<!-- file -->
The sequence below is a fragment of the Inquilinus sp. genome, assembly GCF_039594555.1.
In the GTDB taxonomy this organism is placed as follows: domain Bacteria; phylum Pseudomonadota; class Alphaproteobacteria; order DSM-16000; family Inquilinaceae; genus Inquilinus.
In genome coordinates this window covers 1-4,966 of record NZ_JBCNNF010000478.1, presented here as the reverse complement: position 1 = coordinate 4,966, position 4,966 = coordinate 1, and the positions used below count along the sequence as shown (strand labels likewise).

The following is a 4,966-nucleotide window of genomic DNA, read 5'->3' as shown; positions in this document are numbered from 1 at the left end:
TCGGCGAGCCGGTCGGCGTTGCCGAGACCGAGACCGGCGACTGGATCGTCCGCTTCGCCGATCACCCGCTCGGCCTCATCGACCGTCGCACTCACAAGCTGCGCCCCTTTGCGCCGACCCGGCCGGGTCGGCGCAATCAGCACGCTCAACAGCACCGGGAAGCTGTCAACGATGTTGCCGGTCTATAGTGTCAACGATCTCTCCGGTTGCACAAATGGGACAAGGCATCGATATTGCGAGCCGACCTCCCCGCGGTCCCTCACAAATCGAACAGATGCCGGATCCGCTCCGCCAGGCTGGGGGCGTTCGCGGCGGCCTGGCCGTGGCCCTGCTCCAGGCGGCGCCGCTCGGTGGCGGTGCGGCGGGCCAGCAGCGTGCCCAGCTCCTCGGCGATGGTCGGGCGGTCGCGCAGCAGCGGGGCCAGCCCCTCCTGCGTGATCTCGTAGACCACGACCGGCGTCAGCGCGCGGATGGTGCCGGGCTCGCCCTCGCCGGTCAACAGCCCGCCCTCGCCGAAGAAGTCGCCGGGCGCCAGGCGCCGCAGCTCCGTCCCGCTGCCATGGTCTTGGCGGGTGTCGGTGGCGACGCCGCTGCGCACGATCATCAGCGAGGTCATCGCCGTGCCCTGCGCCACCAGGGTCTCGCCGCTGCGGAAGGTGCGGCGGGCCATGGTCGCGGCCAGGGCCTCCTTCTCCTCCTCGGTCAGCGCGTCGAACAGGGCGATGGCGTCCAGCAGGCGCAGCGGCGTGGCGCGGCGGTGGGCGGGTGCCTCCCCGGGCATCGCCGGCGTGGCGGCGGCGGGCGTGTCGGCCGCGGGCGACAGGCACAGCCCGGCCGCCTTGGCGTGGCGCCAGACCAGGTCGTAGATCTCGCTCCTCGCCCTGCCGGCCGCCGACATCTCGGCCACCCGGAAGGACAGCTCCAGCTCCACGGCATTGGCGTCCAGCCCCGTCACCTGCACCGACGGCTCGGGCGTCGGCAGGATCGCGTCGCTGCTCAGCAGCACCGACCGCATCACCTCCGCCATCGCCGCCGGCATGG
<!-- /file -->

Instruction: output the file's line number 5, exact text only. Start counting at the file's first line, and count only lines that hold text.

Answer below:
TCGGCGAGCCGGTCGGCGTTGCCGAGACCGAGACCGGCGACTGGATCGTCCGCTTCGCCGATCACCCGCTCGGCCTCATCGACCGTCGCACTCACAAGCTGCGCCCCTTTGCGCCGACCCGGCCGGGTCGGCGCAATCAGCACGCTCAACAGCACCGGGAAGCTGTCAACGATGTTGCCGGTCTATAGTGTCAACGATCTCTCCGGTTGCACAAATGGGACAAGGCATCGATATTGCGAGCCGACCTCCCCGCGGTCCCTCACAAATCGAACAGATGCCGGATCCGCTCCGCCAGGCTGGGGGCGTTCGCGGCGGCCTGGCCGTGGCCCTGCTCCAGGCGGCGCCGCTCGGTGGCGGTGCGGCGGGCCAGCAGCGTGCCCAGCTCCTCGGCGATGGTCGGGCGGTCGCGCAGCAGCGGGGCCAGCCCCTCCTGCGTGATCTCGTAGACCACGACCGGCGTCAGCGCGCGGATGGTGCCGGGCTCGCCCTCGCCGGTCAACAGCCCGCCCTCGCCGAAGAAGTCGCCGGGCGCCAGGCGCCGCAGCTCCGTCCCGCTGCCATGGTCTTGGCGGGTGTCGGTGGCGACGCCGCTGCGCACGATCATCAGCGAGGTCATCGCCGTGCCCTGCGCCACCAGGGTCTCGCCGCTGCGGAAGGTGCGGCGGGCCATGGTCGCGGCCAGGGCCTCCTTCTCCTCCTCGGTCAGCGCGTCGAACAGGGCGATGGCGTCCAGCAGGCGCAGCGGCGTGGCGCGGCGGTGGGCGGGTGCCTCCCCGGGCATCGCCGGCGTGGCGGCGGCGGGCGTGTCGGCCGCGGGCGACAGGCACAGCCCGGCCGCCTTGGCGTGGCGCCAGACCAGGTCGTAGATCTCGCTCCTCGCCCTGCCGGCCGCCGACATCTCGGCCACCCGGAAGGACAGCTCCAGCTCCACGGCATTGGCGTCCAGCCCCGTCACCTGCACCGACGGCTCGGGCGTCGGCAGGATCGCGTCGCTGCTCAGCAGCACCGACCGCATCACCTCCGCCATCGCCGCCGGCATGG